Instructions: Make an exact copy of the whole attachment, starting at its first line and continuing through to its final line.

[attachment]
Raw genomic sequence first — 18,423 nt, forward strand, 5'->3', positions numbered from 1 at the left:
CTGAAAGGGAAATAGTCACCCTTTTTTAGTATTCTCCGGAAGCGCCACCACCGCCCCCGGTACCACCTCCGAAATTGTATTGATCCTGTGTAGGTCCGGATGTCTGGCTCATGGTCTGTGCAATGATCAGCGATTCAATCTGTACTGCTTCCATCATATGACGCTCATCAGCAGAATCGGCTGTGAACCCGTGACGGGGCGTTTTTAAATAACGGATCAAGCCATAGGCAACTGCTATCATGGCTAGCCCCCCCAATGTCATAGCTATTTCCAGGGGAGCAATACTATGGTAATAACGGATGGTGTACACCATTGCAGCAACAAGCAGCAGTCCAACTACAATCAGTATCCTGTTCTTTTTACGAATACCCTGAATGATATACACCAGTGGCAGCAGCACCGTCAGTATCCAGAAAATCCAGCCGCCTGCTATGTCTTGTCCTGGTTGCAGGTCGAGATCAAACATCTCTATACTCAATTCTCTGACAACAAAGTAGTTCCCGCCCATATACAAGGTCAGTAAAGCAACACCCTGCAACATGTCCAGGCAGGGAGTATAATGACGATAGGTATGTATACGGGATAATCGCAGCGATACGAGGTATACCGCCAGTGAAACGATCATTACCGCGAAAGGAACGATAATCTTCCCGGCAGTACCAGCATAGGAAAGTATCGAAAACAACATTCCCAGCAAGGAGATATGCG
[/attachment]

Raw genomic sequence first — 18,423 nt, forward strand, 5'->3', positions numbered from 1 at the left:
CTGAAAGGGAAATAGTCACCCTTTTTTAGTATTCTCCGGAAGCGCCACCACCGCCCCCGGTACCACCTCCGAAATTGTATTGATCCTGTGTAGGTCCGGATGTCTGGCTCATGGTCTGTGCAATGATCAGCGATTCAATCTGTACTGCTTCCATCATATGACGCTCATCAGCAGAATCGGCTGTGAACCCGTGACGGGGCGTTTTTAAATAACGGATCAAGCCATAGGCAACTGCTATCATGGCTAGCCCCCCCAATGTCATAGCTATTTCCAGGGGAGCAATACTATGGTAATAACGGATGGTGTACACCATTGCAGCAACAAGCAGCAGTCCAACTACAATCAGTATCCTGTTCTTTTTACGAATACCCTGAATGATATACACCAGTGGCAGCAGCACCGTCAGTATCCAGAAAATCCAGCCGCCTGCTATGTCTTGTCCTGGTTGCAGGTCGAGATCAAACATCTCTATACTCAATTCTCTGACAACAAAGTAGTTCCCGCCCATATACAAGGTCAGTAAAGCAACACCCTGCAACATGTCCAGGCAGGGAGTATAATGACGATAGGTATGTATACGGGATAATCGCAGCGATACGAGGTATACCGCCAGTGAAACGATCATTACCGCGAAAGGAACGATAATCTTCCCGGCAGTACCAGCATAGGAAAGTATCGAAAACAACATTCCCAGCAAGGAGATATGCG